- Ethics and fairness: Create trust through allowing the same opportunities for all whilst enabling them to demonstrate individuality and personal preferences. Examples include offering learning in a variety of ways as and when people want to access it, utilising digital tools for a consistent and open approach.
- Growth and passion: Give people a voice so they can contribute to the organisation whilst enabling them to drive their own progress. Ensure middle managers possess the attitudes and skills to allow people the ‘freedom within a framework’ they need to make a difference. Create an environment where people want to come to work, do well and enjoy doing so without excessive stress and burnout.
- Collaboration and personal relationships: Ensure leaders place a high emphasis on building and developing great teams. As work and personal life increasingly merge into one, make sure that strong business relationships can flourish so as to offer mutual support, respect and kindness.
- Transparency and openness: Yes! This is going to be a game changer for so many organisations yet there’s a long way to go considering that, according to Harvard Business Review trust is at an all-time low with, 58% of employees saying they’d trust a stranger more than their manager. Simple things such as holding ones hands up to a mistake, giving kind yet straightforward feedback and sharing information openly will all make a difference.
What this means for the people function:
- Accessing talent: Recruiting the right people has arguably never been tougher. So rather than recruiting for a specific vacancy, organisations will need an always on approach to seeking out and attracting good people and a spot on approach to the internal development pipeline which can feasibly only be achieved through technology.
- Learning in the flow of life: the pace of change is creating an enormous demand for learning which will become more integrated with the day to day, more personal with a focus on the identification of new skill requirements and always on ability to access it when needed. L+D professionals are becoming curators of content rather than creators and deliverers.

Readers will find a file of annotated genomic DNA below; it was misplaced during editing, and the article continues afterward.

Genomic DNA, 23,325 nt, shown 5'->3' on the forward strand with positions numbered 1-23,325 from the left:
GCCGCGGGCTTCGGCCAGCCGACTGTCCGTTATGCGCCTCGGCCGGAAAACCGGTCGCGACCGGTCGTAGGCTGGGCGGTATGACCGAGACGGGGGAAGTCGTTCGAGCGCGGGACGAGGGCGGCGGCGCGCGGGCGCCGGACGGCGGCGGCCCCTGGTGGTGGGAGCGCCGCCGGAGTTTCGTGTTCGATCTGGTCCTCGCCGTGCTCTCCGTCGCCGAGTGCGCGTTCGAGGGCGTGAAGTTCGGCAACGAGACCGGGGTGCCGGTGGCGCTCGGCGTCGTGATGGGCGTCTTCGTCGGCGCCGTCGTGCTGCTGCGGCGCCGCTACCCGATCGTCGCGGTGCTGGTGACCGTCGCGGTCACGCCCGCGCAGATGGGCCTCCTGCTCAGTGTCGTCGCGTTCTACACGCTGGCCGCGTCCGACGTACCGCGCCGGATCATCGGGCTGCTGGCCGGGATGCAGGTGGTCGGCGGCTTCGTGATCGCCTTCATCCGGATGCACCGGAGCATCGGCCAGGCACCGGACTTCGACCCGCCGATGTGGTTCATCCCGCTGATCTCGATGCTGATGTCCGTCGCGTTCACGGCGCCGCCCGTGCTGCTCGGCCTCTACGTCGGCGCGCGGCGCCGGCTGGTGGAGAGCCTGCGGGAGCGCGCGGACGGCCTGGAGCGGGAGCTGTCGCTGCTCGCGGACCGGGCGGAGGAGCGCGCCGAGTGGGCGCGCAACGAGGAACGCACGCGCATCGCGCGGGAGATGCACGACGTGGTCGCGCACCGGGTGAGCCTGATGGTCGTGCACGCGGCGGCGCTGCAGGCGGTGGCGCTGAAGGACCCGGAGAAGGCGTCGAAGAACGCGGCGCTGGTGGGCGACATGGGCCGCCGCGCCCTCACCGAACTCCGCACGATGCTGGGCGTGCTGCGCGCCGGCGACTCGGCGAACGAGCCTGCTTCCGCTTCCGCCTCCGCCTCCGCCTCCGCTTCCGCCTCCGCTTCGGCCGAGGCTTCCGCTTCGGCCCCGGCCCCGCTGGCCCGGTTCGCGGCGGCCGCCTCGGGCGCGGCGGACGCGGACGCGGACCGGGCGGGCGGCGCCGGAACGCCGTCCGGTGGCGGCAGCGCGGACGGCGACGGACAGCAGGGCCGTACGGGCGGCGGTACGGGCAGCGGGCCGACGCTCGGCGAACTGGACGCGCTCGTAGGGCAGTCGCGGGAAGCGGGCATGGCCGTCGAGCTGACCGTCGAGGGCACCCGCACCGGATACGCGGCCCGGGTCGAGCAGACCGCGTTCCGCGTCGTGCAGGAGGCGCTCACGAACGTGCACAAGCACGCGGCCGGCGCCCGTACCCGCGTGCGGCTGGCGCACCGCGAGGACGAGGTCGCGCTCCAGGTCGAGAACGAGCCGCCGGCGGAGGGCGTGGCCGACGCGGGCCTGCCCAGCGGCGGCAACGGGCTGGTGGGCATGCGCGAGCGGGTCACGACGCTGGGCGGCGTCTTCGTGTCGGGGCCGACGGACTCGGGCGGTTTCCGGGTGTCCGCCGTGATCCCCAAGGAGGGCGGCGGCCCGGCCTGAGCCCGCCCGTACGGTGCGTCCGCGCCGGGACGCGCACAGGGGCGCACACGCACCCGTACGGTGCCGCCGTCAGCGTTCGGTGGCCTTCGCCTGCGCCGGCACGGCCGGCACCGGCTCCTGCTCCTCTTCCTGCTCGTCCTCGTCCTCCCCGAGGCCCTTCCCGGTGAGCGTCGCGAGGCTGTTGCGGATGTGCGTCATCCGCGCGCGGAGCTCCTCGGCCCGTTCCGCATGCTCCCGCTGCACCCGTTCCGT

- Talent mobility: as the competition for talent becomes increasingly fiercer, organisations must realise that they’ll have to ‘grow their own’ rather than sourcing job ready people. The emphasis will be, therefore, on internal mobility. With opportunities available to all and any who wish to drive themselves through. Again technology is paramount.
- The HR Cloud as a launch pad: aside from digitising traditional HR processes, the emphasis here is on great processes, on encouraging innovation, raising productivity and growing internal talent. Example here.
According to the Deloitte report, “reinvention with a human focus offers a path forward through the challenges and uncertainties facing organizational and HR leaders.” This makes sense, though for many will need a refined and well structured strategic and tactical approach with careful handling throughout. Let us know if you need a helping hand…